As many of you know, there has been a bit of a debacle between the head honchos of Infinity Ward, Jason West and Vince Zampella, and Activision. Long story short, Infinity Ward is suing Activision for the hefty sum of $36 million in damages for unpaid royalties. The cause of the problem, on paper, is West and Zampella were “insubordinate” and breached their contract with Activision.

How did the former heads of Infinity Ward breach their contract? Unfortunately, but understandably, the contracts in question were not attached to the Complaint and are unlikely to be released to the public. However, West/Zampella refer to a series of contracts between themselves and Activision in the Complaint. Keep in mind that the terms of these alleged contracts were not between Activision and Infinity Ward, which was a wholly-owned subsidiary of Activision, and that the Complaint sets forth merely allegations and not actual evidence.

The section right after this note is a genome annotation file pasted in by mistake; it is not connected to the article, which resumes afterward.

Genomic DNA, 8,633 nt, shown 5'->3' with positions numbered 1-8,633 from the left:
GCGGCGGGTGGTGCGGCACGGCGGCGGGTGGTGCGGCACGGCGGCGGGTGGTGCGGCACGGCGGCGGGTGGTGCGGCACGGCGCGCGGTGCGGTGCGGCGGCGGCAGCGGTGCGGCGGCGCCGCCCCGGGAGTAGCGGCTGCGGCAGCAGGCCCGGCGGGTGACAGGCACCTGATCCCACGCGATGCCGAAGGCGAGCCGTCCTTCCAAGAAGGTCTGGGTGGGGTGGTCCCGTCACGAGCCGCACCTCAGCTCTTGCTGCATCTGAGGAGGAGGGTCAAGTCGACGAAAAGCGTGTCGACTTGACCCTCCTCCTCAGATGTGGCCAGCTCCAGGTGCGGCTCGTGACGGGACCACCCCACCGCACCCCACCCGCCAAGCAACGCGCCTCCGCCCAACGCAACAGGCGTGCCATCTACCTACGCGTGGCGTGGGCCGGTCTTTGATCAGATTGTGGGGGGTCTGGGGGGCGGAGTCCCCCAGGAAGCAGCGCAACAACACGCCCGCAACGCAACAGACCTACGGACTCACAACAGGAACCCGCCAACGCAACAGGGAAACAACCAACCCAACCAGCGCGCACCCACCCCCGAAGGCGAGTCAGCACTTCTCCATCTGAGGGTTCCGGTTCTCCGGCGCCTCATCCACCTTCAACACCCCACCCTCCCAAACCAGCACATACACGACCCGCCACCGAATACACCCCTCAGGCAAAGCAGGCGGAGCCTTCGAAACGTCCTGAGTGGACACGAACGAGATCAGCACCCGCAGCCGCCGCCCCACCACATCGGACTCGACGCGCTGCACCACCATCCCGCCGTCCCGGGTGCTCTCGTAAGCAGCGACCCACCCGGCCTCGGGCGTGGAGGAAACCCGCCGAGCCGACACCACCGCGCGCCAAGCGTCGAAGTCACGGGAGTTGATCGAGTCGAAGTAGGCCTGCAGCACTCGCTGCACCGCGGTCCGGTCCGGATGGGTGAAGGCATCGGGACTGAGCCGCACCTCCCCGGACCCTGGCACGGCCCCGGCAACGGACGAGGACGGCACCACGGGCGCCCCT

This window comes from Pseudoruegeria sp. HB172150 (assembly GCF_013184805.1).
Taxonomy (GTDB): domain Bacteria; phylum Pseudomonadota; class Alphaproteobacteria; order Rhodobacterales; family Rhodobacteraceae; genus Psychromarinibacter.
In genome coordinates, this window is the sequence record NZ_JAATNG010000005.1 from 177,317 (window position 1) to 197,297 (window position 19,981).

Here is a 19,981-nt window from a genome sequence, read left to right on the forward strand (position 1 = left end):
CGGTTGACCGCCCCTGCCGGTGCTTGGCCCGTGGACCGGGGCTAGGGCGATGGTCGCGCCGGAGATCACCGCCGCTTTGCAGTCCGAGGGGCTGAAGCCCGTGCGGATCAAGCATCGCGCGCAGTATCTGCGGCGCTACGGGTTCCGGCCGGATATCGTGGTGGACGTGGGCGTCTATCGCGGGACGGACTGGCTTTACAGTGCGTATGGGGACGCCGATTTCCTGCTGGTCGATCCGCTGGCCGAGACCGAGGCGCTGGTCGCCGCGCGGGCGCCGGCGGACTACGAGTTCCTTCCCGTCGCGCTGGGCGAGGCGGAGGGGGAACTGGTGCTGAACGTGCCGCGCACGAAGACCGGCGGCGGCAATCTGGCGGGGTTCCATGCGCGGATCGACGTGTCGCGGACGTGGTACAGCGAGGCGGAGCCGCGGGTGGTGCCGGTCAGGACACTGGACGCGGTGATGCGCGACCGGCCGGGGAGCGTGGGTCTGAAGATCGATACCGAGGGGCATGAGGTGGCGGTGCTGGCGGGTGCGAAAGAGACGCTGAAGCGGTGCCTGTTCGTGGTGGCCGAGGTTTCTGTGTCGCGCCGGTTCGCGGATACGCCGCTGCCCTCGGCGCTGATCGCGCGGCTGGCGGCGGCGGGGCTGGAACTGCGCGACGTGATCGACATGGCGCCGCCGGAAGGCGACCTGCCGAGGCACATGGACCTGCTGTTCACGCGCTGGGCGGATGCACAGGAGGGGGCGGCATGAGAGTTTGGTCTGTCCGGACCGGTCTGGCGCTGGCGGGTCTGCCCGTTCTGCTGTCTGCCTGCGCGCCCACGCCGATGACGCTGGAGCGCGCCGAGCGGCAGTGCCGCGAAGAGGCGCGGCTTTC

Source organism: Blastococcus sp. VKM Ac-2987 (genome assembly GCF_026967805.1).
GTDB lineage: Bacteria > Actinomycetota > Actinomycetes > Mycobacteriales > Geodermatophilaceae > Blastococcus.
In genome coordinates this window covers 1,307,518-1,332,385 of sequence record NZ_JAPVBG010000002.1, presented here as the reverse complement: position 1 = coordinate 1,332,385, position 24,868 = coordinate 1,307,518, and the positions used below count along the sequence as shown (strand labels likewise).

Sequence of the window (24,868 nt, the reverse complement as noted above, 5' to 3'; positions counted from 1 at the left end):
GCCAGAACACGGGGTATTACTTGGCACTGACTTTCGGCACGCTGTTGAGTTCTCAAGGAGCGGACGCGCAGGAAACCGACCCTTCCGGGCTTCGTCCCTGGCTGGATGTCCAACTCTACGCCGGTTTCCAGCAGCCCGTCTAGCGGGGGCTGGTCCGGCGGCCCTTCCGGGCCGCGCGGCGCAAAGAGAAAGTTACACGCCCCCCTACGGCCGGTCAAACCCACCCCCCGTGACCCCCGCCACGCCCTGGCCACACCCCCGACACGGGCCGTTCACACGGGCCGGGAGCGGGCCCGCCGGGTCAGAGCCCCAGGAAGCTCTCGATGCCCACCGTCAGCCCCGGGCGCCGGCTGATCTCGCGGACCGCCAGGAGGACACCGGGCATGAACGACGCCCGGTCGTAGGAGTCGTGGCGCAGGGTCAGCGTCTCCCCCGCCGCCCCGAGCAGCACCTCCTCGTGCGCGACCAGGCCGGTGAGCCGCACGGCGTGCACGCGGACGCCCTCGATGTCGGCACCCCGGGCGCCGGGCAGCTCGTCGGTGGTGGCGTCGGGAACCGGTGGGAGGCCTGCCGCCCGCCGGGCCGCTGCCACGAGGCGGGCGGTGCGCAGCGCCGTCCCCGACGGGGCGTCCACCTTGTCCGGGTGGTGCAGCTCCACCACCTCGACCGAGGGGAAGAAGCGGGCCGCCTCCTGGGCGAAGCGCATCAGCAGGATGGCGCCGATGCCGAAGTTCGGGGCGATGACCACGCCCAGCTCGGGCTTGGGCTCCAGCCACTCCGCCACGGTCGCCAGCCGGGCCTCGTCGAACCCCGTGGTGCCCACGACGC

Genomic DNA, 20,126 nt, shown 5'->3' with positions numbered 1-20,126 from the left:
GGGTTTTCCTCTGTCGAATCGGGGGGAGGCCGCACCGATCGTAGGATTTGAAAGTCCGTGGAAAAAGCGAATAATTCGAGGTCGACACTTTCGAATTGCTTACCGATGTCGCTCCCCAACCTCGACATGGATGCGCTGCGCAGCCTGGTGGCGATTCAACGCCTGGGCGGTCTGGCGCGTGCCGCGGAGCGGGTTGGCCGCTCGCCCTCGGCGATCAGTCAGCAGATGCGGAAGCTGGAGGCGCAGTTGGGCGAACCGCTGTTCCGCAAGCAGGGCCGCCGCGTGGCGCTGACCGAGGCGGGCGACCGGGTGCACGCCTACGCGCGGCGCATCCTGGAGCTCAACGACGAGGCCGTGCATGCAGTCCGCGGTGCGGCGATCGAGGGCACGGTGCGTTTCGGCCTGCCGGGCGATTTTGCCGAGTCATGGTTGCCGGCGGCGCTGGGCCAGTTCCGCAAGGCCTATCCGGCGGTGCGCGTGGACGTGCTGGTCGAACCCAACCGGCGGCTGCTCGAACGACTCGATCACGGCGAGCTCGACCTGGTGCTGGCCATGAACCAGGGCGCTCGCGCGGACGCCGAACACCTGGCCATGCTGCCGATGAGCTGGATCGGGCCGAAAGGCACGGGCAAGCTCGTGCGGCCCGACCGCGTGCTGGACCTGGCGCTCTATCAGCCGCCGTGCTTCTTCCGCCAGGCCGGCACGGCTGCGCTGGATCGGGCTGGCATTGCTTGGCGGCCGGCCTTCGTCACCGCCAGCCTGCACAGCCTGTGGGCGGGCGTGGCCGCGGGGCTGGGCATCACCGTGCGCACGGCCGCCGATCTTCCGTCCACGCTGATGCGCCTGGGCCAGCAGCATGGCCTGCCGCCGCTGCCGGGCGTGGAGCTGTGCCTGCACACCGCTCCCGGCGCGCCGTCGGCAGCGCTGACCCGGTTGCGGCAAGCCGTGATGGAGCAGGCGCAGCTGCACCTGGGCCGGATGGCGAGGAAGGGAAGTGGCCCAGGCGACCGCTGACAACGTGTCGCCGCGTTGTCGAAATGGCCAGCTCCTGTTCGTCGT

The first employment contract was for a three-year term, which began in 2003 after Activision purchased Infinity Ward. This initial contract gave Activision the option to extend it for two more one-year successive terms and Activision picked up this option. By doing so, West/Zampella were still under contract through October 2008. After the successful release of Call of Duty: Modern Warfare in 2007, Activision allegedly wanted to extend the contracts of West/Zampella in order to create a sequel. Factually, that’s where things began to get murky.

Apparently, West/Zampella did not wish to extend their employment contracts with Activision, but ultimately did so based on a Memorandum of Understanding between the parties dated March 31, 2008. Because this document was not attached to the Complaint, it is unclear as to whether it incorporated the terms of the previous contract in 2003 (most likely) or whether it was an actual contract at all. As alleged, this Memorandum extended West/Zampella’s employment until October 2011, but Infinity Ward was required to produce Modern Warfare‘s sequel by November 15, 2009. In return, West/Zampella would receive complete control over the Modern Warfare brand (post Vietnam-era forward) and Infinity Ward, would receive royalties and other forms of compensation in addition to their original contract, and would be allowed to develop new intellectual property at Infinity Ward.